Today (Feb 3rd) a group of us took the backcountry hike to the “Upper Cliff Dwelling” ruins in Tonto National Monument. This hike (about 3 miles) is led by a Park Ranger (you cannot go without a Park Service escort). I’ve always been fascinated by the history of these vanished peoples, so having a knowledgeable guide makes the hike a great experience.
The hike starts in a quiet canyon which has a small spring-fed stream. This source of reliable moisture nurtures a wide variety of plant life, small grassy meadows, and wildlife. Deer, cougars, and bear are among the regular visitors in the area.
“Does a bear shit on the trail?” Yes — see below. (At least that’s what the Ranger said it was.
After about a half mile the canyon opens up, and our destination is seen about 600 feet above us in an alcove on the canyon wall. The route up is by a long series of switchbacks, but it’s a well constructed trail, so not a difficult ascent.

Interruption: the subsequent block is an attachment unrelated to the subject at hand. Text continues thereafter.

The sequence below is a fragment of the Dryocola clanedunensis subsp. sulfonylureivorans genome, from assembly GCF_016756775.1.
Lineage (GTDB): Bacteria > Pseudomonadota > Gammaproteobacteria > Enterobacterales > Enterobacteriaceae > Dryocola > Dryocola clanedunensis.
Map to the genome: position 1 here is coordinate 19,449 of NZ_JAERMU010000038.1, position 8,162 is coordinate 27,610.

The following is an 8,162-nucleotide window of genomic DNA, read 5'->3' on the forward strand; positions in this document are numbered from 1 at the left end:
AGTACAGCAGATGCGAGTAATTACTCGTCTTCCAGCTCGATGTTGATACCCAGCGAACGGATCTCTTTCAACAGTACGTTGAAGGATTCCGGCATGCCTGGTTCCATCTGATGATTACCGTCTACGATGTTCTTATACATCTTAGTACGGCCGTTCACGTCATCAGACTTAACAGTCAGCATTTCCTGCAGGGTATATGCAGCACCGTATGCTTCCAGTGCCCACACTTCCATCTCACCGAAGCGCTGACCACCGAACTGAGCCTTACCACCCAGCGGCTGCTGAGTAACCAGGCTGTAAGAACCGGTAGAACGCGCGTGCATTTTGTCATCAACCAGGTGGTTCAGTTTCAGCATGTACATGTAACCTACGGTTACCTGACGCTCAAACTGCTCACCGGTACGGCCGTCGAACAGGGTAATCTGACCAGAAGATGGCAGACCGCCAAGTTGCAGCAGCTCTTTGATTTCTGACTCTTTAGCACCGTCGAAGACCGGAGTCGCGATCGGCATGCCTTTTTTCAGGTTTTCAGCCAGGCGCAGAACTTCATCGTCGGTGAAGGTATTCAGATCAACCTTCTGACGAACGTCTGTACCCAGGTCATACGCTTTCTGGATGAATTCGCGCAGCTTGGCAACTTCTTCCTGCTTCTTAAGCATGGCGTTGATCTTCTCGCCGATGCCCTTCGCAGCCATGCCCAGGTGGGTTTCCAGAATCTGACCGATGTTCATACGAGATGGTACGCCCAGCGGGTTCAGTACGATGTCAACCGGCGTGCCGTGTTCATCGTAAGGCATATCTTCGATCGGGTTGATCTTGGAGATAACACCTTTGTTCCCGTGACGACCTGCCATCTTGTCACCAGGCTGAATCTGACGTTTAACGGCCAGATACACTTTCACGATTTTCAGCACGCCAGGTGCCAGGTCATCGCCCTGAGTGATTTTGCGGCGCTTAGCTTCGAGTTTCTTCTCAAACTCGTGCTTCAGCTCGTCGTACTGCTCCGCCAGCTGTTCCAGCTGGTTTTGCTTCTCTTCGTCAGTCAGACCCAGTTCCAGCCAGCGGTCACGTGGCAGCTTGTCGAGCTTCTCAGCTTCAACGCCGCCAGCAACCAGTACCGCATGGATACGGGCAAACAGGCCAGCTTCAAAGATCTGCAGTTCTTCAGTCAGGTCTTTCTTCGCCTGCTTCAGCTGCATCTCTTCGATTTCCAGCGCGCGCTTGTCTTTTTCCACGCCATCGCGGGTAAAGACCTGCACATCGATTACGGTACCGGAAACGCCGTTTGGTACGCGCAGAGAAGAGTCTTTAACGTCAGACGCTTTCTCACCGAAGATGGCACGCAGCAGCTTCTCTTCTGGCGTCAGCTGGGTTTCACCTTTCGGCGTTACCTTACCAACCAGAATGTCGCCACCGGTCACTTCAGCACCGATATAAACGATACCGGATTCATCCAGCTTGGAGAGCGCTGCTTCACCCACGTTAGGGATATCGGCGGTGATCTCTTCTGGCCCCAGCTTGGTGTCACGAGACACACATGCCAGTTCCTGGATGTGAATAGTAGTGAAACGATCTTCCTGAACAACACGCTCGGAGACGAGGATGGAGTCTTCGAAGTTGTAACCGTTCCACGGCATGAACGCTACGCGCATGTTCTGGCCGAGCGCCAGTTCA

During the climb you’re treated to awesome panoramic views of the Tonto Basin, Lake Roosevelt, and the Sierra Ancha mountain range in the distance across the basin.
Eventually we reach the ruin. This structure contains about 14 rooms. Construction started about 1250 AD and the dwelling was occupied until approximately 1450 AD, when it was abandoned and the residents migrated away.
It amazes me that these beams, approaching 800 years old, still support a heavy floor for the room above! I wonder how my basement joists will look in 750 years!
What price would a modern day homebuyer pay for views like these?